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Universal Waste State Resource Locator


What You Need to Know

In Connecticut the Department of Energy and Environmental Protection enforces the hazardous waste regulations, including the Universal Waste Rule. If you have any questions, contact someone at Bureau of Materials Management and Compliance Assurance.

Connecticut's Universal Waste Rule (which uses federal regulations) covers the following wastes:

  • batteries (e.g., certain lead-acid batteries not recycled under other regulations; button silver-oxide and zinc-air; and 9-volt, C, AA, coin, and button rechargeable lithium);
  • pesticides;
  • electric lamps (e.g., fluorescent, high intensity discharge, sodium vapor, and mercury vapor);
  • consumer electronics; and
  • thermostats.
Certain other battery types (e.g. alkaline and carbon zinc cells that have been manufactured without mercury) may not be classified as hazardous wastes, and would therefore not fall under the Universal Waste Rule. However, as a matter of responsible practice, such batteries should be collected and sent to recycling facilities, rather than being landfilled.

Read the above regulations, talk to someone at the Bureau of Materials Management and Compliance Assurance and use the other resources found below to learn more about these rules. Here's what to look for and ask about:

  • Do I need to register as a universal waste handler?
  • What waste accumulation and storage requirements apply?
  • Do I need to label universal waste storage containers?
  • Where can I dispose of universal waste?
  • What waste transportation and disposal requirements apply?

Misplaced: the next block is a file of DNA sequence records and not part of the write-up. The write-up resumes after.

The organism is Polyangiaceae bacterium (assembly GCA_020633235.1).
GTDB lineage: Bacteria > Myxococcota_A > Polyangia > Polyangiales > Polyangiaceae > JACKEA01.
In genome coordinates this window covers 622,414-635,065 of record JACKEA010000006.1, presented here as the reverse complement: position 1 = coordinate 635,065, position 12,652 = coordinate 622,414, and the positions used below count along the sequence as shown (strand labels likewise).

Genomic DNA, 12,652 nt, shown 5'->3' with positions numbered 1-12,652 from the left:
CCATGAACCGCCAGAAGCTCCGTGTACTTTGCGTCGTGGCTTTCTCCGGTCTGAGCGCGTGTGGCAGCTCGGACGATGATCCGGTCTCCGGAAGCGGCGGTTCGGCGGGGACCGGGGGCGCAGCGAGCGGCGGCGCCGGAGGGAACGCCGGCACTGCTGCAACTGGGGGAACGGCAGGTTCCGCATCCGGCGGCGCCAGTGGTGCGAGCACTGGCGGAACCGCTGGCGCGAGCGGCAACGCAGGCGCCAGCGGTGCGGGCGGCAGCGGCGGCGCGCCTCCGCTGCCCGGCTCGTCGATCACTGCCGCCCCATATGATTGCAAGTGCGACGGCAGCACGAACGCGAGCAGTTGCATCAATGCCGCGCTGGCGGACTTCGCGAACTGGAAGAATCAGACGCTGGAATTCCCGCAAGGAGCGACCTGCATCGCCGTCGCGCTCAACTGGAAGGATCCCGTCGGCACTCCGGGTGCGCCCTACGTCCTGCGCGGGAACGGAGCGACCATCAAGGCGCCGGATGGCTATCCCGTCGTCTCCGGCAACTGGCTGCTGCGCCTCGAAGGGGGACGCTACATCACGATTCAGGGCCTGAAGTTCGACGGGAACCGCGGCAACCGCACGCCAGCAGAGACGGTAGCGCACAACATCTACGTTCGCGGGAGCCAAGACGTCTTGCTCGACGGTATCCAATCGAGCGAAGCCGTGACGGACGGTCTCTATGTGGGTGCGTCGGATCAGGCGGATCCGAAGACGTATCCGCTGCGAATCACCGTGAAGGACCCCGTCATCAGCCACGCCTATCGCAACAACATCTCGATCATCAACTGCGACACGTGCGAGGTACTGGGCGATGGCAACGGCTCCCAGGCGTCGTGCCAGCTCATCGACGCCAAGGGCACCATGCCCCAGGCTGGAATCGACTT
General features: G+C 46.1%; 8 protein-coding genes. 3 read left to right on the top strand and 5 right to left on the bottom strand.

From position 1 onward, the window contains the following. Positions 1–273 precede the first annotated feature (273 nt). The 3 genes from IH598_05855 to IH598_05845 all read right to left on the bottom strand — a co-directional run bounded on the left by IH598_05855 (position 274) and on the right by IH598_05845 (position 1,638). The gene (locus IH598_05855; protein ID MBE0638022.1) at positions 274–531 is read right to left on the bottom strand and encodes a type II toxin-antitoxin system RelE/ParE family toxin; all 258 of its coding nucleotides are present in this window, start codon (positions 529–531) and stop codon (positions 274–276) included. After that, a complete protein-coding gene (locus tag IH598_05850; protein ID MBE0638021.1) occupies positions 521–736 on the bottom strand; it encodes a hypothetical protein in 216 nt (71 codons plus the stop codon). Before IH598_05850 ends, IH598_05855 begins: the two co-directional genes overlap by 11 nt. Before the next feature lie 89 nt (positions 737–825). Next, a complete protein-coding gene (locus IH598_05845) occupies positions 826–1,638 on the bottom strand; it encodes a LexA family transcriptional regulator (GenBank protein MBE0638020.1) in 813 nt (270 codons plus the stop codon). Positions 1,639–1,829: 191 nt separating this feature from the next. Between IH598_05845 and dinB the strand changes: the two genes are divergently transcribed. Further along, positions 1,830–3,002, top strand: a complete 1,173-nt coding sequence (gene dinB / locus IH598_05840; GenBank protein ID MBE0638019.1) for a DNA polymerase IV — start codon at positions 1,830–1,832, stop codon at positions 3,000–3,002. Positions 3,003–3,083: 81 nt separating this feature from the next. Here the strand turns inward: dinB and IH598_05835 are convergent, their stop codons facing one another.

• Are there any employee training requirements?
  • Are there any tracking, reporting and recordkeeping requirements?

Other tools, fact sheets, and resources:
Universal Waste Rule This fact sheet is designed to answer general questions and provide basic information on management of universal wastes in Connecticut.
Safe and Environmentally Sound Management of Mercury-Containing Lamps Lamps removed from commercial, industrial or institutional facilities including but not limited to fluorescent, neon and mercury vapor lamps are considered universal wastes. This fact sheet outlines the applicable rules.

Universal Waste Management (Mercury)
Mercury Information for Schools/Colleges/ Universities
Dental Use of Mercury
National Vehicle Mercury Switch Recovery Program in Connecticut
Mercury Information for Hospitals, Healthcare Facilities and Healthcare Providers
Establishing a Reverse Distribution Program for Recycling Mercury-Added Lamps
Mercury Definitions
Mercury Information for the Auto Industry
Safe and Environmentally Sound Management of Mercury-Added Lamps
Mercury Information Website

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